Good luck!

Oh, about the cold pulls: the elongated one might be caused by pulling at a too high temperature. At what temperature did you pull?

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Unless the tips which are summarized in the previous reaction I have the same problems with the printing of the Ultimaker PVA with my Ultimaker 3. Enclosed I have some pictures of my settings, which are the default settings from the Ultimaker cura software.

I have tried to print it several times without a satisfied result. The pictures are taken from my 3th attempt.

It looks like that after a short period of printing the PVA layer doesn't stick to the layer before.


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If the cold pull result is in the shape of the tip then that's good. The "long neck" is not an issue.

Burnt filament on the OUTSIDE of the nozzle is fine. My nozzles look like that after a while also.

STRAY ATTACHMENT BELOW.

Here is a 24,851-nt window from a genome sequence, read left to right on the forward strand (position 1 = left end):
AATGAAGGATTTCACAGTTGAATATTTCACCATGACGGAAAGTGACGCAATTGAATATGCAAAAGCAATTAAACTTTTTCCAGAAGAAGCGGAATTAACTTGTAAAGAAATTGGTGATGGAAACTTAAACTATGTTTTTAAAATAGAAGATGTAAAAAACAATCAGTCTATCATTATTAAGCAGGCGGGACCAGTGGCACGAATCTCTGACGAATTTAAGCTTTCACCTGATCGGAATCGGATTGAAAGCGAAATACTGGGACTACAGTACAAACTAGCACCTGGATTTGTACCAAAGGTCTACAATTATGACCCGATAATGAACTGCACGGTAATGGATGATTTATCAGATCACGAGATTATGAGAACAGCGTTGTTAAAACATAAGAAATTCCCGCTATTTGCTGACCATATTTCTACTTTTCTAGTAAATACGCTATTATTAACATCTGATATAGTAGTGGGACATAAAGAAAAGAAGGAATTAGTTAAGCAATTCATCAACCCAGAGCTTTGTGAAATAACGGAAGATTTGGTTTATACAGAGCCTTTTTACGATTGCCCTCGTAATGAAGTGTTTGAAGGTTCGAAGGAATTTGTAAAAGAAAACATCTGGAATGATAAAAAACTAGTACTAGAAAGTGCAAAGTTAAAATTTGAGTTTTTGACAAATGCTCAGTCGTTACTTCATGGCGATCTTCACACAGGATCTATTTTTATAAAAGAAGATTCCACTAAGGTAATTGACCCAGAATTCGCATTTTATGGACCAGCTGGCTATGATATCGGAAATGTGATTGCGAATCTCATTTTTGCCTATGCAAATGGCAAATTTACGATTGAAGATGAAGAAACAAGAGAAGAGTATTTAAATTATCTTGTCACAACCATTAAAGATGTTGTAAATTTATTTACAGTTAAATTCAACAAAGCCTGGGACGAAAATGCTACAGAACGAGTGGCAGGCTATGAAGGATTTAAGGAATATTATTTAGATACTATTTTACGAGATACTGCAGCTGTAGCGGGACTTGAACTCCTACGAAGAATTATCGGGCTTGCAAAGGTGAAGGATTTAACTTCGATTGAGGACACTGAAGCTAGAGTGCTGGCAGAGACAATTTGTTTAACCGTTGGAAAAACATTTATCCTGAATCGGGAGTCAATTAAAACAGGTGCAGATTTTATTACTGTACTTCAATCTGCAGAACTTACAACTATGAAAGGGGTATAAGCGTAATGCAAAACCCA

The little leaking is normal and is a problem that should be fixed by using the "wipe tower" feature. Or do what I do and design your own custom wipe towers.

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- 215°C temperature for Ultimaker PVA (default) or 210°C for Formfutura Atlas support

- I'm still using a prime tower because without, I have little holes on the walls, due to PVA residues.

- 35° support overhang because the walls are not clean at 45°

- 25% support density (15% can be ok)

- 0 support Z distance

- 0 support X/Y distance (if not, the part is not well supported at high angles)

- 0 minimum support X/Y distance (same reason)

- 2mm support horizontal expansion (or more, depending on the part, PVA does not stick on the PLA, this setting can help)

- enable support interface

- 1mm support interface thickness (default 0.8mm should be ok)

- 100% support interface density

- 0.1mm support interface resolution

And the most important thing is to be sure to have no humidity in the PVA (you can put your entire spool at 70°C in the oven for 5 hours).